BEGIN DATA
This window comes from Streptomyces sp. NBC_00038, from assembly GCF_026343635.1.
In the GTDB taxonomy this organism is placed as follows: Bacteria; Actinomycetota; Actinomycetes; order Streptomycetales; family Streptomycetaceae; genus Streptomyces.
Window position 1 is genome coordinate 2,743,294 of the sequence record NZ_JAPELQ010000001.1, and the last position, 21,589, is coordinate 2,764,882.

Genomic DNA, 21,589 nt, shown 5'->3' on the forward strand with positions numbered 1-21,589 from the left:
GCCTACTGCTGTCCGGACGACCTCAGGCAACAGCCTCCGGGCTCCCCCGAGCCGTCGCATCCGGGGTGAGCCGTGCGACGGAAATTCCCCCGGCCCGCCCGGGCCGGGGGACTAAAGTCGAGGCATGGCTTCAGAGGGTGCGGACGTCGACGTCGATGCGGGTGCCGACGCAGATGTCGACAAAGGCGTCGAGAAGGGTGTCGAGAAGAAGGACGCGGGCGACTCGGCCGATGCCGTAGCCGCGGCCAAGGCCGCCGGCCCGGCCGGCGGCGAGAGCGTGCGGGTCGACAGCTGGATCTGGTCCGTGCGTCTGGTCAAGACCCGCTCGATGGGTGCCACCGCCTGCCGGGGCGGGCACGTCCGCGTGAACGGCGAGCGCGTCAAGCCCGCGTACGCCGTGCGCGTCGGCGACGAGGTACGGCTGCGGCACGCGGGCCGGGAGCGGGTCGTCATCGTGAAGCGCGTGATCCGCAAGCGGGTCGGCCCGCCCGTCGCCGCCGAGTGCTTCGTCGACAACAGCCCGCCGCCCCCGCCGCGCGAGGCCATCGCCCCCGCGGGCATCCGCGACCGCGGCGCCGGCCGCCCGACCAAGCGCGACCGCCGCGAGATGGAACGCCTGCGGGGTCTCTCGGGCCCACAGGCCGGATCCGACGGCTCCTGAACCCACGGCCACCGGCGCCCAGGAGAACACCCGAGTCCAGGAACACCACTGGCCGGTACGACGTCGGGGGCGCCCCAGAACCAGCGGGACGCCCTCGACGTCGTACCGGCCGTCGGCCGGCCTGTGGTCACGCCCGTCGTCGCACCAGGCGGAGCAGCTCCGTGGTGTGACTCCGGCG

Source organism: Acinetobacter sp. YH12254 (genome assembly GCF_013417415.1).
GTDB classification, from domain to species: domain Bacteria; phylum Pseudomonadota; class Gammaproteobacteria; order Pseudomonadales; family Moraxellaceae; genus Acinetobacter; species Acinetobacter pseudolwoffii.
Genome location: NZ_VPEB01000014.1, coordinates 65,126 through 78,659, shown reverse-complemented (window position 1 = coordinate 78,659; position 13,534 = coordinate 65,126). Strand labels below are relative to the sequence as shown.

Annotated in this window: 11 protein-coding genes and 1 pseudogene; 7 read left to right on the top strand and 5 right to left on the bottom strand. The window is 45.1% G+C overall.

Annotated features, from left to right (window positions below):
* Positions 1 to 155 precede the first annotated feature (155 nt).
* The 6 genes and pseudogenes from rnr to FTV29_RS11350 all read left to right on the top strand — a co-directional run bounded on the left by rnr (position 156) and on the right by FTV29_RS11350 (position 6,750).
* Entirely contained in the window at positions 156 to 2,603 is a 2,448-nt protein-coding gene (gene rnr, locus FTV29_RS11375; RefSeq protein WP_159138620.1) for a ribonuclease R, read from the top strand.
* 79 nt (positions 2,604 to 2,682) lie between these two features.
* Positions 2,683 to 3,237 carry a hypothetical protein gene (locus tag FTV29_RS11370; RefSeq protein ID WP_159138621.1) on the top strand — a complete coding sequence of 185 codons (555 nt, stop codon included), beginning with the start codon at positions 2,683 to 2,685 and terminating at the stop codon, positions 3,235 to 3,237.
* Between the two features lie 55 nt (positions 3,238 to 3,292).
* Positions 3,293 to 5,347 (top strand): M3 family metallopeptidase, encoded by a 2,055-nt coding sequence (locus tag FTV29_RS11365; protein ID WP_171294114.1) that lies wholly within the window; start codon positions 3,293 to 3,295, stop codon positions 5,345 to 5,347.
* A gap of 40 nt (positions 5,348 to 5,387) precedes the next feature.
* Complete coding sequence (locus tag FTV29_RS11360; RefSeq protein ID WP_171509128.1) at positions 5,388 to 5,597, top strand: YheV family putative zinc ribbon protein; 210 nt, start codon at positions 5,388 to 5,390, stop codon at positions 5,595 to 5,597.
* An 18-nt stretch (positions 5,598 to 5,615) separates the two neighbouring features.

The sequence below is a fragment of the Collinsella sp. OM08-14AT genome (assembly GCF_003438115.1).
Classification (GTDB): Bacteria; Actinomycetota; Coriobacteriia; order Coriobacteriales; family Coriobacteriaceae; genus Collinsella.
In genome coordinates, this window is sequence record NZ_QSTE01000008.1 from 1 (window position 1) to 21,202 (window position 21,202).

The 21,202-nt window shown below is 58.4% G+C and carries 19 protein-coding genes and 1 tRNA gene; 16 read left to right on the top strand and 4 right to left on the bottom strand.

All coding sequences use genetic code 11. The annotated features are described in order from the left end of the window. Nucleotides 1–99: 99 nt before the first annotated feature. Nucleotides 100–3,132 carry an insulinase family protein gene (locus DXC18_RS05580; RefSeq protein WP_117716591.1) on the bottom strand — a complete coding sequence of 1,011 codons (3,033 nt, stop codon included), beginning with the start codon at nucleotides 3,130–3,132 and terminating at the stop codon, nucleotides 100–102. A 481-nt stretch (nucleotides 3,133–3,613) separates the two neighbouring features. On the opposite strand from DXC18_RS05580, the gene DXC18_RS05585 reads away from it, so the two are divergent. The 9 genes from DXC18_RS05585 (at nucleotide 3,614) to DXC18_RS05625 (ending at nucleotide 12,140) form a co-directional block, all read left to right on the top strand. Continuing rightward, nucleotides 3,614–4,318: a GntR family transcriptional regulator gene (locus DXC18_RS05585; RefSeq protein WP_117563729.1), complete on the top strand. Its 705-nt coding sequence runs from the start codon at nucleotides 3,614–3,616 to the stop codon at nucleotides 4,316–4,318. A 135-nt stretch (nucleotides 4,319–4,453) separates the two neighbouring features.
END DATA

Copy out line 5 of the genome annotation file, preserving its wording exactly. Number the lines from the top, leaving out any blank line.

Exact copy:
GCCTACTGCTGTCCGGACGACCTCAGGCAACAGCCTCCGGGCTCCCCCGAGCCGTCGCATCCGGGGTGAGCCGTGCGACGGAAATTCCCCCGGCCCGCCCGGGCCGGGGGACTAAAGTCGAGGCATGGCTTCAGAGGGTGCGGACGTCGACGTCGATGCGGGTGCCGACGCAGATGTCGACAAAGGCGTCGAGAAGGGTGTCGAGAAGAAGGACGCGGGCGACTCGGCCGATGCCGTAGCCGCGGCCAAGGCCGCCGGCCCGGCCGGCGGCGAGAGCGTGCGGGTCGACAGCTGGATCTGGTCCGTGCGTCTGGTCAAGACCCGCTCGATGGGTGCCACCGCCTGCCGGGGCGGGCACGTCCGCGTGAACGGCGAGCGCGTCAAGCCCGCGTACGCCGTGCGCGTCGGCGACGAGGTACGGCTGCGGCACGCGGGCCGGGAGCGGGTCGTCATCGTGAAGCGCGTGATCCGCAAGCGGGTCGGCCCGCCCGTCGCCGCCGAGTGCTTCGTCGACAACAGCCCGCCGCCCCCGCCGCGCGAGGCCATCGCCCCCGCGGGCATCCGCGACCGCGGCGCCGGCCGCCCGACCAAGCGCGACCGCCGCGAGATGGAACGCCTGCGGGGTCTCTCGGGCCCACAGGCCGGATCCGACGGCTCCTGAACCCACGGCCACCGGCGCCCAGGAGAACACCCGAGTCCAGGAACACCACTGGCCGGTACGACGTCGGGGGCGCCCCAGAACCAGCGGGACGCCCTCGACGTCGTACCGGCCGTCGGCCGGCCTGTGGTCACGCCCGTCGTCGCACCAGGCGGAGCAGCTCCGTGGTGTGACTCCGGCG